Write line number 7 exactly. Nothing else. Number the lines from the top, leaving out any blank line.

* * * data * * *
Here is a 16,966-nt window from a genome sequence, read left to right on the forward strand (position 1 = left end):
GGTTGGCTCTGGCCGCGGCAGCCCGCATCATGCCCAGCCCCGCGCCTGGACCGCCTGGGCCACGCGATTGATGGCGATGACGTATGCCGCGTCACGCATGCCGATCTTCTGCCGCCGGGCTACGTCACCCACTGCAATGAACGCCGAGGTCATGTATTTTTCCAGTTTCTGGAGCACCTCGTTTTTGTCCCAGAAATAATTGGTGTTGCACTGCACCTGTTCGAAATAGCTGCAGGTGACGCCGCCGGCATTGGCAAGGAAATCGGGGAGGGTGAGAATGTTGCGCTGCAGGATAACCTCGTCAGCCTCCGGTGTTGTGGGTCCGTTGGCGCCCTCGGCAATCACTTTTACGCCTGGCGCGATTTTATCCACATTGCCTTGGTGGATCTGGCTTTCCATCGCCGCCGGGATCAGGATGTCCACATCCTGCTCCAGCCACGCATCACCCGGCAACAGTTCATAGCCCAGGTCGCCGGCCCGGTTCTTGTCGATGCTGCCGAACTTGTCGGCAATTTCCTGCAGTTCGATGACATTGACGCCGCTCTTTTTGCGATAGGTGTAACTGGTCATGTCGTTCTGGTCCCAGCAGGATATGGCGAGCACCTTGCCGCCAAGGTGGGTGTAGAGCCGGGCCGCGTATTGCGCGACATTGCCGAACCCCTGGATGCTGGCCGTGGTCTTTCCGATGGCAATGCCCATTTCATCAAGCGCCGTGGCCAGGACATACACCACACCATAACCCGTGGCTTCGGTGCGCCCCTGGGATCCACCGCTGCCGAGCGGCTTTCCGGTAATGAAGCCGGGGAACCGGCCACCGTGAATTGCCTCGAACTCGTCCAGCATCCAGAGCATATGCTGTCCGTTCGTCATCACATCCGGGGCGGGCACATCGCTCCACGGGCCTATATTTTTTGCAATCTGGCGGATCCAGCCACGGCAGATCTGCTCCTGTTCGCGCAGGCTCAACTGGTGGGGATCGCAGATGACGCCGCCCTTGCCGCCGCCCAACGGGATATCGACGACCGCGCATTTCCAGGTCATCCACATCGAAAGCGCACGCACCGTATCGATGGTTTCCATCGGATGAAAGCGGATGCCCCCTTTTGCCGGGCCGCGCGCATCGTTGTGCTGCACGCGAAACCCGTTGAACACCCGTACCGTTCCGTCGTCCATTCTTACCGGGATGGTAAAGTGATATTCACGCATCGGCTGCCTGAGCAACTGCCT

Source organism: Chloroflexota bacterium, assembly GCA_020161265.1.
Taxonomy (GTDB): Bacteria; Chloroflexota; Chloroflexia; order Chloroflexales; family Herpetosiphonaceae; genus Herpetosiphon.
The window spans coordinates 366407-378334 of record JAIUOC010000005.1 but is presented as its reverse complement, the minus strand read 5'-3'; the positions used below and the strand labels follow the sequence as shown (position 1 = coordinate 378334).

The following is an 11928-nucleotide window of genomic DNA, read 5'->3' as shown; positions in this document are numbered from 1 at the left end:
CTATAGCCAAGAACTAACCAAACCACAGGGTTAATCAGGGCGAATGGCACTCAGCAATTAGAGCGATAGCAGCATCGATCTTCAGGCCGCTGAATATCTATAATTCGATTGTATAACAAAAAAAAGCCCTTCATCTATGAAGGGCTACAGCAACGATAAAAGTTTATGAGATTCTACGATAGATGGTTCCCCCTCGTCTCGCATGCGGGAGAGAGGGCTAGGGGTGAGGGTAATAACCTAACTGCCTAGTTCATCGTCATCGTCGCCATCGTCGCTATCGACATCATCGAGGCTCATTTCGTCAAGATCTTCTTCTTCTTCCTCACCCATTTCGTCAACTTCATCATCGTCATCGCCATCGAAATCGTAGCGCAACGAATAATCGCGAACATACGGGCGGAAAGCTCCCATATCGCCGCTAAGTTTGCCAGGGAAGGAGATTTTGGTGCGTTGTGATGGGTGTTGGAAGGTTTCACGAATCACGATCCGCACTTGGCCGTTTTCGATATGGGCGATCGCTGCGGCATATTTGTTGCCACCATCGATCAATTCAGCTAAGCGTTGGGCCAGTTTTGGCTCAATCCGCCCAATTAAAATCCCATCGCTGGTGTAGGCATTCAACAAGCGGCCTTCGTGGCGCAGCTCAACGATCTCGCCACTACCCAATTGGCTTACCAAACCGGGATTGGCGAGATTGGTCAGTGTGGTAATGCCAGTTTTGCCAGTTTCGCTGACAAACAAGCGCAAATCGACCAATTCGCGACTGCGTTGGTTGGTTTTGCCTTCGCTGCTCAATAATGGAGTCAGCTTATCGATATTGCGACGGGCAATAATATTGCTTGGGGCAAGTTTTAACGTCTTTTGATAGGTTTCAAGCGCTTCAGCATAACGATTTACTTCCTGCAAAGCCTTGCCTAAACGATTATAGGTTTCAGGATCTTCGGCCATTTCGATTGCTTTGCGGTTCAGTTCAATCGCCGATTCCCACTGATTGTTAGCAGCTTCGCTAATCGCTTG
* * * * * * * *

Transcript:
CTATAGCCAAGAACTAACCAAACCACAGGGTTAATCAGGGCGAATGGCACTCAGCAATTAGAGCGATAGCAGCATCGATCTTCAGGCCGCTGAATATCTATAATTCGATTGTATAACAAAAAAAAGCCCTTCATCTATGAAGGGCTACAGCAACGATAAAAGTTTATGAGATTCTACGATAGATGGTTCCCCCTCGTCTCGCATGCGGGAGAGAGGGCTAGGGGTGAGGGTAATAACCTAACTGCCTAGTTCATCGTCATCGTCGCCATCGTCGCTATCGACATCATCGAGGCTCATTTCGTCAAGATCTTCTTCTTCTTCCTCACCCATTTCGTCAACTTCATCATCGTCATCGCCATCGAAATCGTAGCGCAACGAATAATCGCGAACATACGGGCGGAAAGCTCCCATATCGCCGCTAAGTTTGCCAGGGAAGGAGATTTTGGTGCGTTGTGATGGGTGTTGGAAGGTTTCACGAATCACGATCCGCACTTGGCCGTTTTCGATATGGGCGATCGCTGCGGCATATTTGTTGCCACCATCGATCAATTCAGCTAAGCGTTGGGCCAGTTTTGGCTCAATCCGCCCAATTAAAATCCCATCGCTGGTGTAGGCATTCAACAAGCGGCCTTCGTGGCGCAGCTCAACGATCTCGCCACTACCCAATTGGCTTACCAAACCGGGATTGGCGAGATTGGTCAGTGTGGTAATGCCAGTTTTGCCAGTTTCGCTGACAAACAAGCGCAAATCGACCAATTCGCGACTGCGTTGGTTGGTTTTGCCTTCGCTGCTCAATAATGGAGTCAGCTTATCGATATTGCGACGGGCAATAATATTGCTTGGGGCAAGTTTTAACGTCTTTTGATAGGTTTCAAGCGCTTCAGCATAACGATTTACTTCCTGCAAAGCCTTGCCTAAACGATTATAGGTTTCAGGATCTTCGGCCATTTCGATTGCTTTGCGGTTCAGTTCAATCGCCGATTCCCACTGATTGTTAGCAGCTTCGCTAATCGCTTG